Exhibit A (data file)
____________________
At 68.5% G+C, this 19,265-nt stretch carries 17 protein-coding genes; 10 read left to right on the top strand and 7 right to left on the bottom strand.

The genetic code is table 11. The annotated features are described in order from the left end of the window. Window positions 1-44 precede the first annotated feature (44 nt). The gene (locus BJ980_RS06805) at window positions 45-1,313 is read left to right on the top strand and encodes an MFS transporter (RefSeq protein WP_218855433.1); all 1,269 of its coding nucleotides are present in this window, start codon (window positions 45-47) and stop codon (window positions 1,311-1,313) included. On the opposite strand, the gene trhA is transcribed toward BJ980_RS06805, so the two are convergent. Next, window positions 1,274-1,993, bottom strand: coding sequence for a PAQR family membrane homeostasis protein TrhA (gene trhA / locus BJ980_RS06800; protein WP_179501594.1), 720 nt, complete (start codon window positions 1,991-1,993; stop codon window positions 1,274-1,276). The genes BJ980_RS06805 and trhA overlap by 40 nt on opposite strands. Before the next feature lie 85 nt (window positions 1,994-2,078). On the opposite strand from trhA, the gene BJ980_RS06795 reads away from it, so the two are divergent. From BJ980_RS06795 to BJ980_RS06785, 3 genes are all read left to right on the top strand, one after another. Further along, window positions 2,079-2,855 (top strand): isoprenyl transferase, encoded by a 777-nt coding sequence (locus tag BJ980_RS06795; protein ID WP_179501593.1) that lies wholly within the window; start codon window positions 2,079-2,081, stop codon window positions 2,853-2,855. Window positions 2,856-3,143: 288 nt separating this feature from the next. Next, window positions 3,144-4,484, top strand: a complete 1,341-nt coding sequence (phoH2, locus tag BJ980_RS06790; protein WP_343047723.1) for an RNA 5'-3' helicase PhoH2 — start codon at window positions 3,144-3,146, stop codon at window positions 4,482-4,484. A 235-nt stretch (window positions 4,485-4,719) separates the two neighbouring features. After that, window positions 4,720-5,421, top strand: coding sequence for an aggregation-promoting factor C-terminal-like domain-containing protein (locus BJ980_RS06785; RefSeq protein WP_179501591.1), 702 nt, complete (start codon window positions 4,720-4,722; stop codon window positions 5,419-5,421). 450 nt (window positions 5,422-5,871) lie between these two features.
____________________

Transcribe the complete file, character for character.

At 68.5% G+C, this 19,265-nt stretch carries 17 protein-coding genes; 10 read left to right on the top strand and 7 right to left on the bottom strand.

The genetic code is table 11. The annotated features are described in order from the left end of the window. Window positions 1-44 precede the first annotated feature (44 nt). The gene (locus BJ980_RS06805) at window positions 45-1,313 is read left to right on the top strand and encodes an MFS transporter (RefSeq protein WP_218855433.1); all 1,269 of its coding nucleotides are present in this window, start codon (window positions 45-47) and stop codon (window positions 1,311-1,313) included. On the opposite strand, the gene trhA is transcribed toward BJ980_RS06805, so the two are convergent. Next, window positions 1,274-1,993, bottom strand: coding sequence for a PAQR family membrane homeostasis protein TrhA (gene trhA / locus BJ980_RS06800; protein WP_179501594.1), 720 nt, complete (start codon window positions 1,991-1,993; stop codon window positions 1,274-1,276). The genes BJ980_RS06805 and trhA overlap by 40 nt on opposite strands. Before the next feature lie 85 nt (window positions 1,994-2,078). On the opposite strand from trhA, the gene BJ980_RS06795 reads away from it, so the two are divergent. From BJ980_RS06795 to BJ980_RS06785, 3 genes are all read left to right on the top strand, one after another. Further along, window positions 2,079-2,855 (top strand): isoprenyl transferase, encoded by a 777-nt coding sequence (locus tag BJ980_RS06795; protein ID WP_179501593.1) that lies wholly within the window; start codon window positions 2,079-2,081, stop codon window positions 2,853-2,855. Window positions 2,856-3,143: 288 nt separating this feature from the next. Next, window positions 3,144-4,484, top strand: a complete 1,341-nt coding sequence (phoH2, locus tag BJ980_RS06790; protein WP_343047723.1) for an RNA 5'-3' helicase PhoH2 — start codon at window positions 3,144-3,146, stop codon at window positions 4,482-4,484. A 235-nt stretch (window positions 4,485-4,719) separates the two neighbouring features. After that, window positions 4,720-5,421, top strand: coding sequence for an aggregation-promoting factor C-terminal-like domain-containing protein (locus BJ980_RS06785; RefSeq protein WP_179501591.1), 702 nt, complete (start codon window positions 4,720-4,722; stop codon window positions 5,419-5,421). 450 nt (window positions 5,422-5,871) lie between these two features.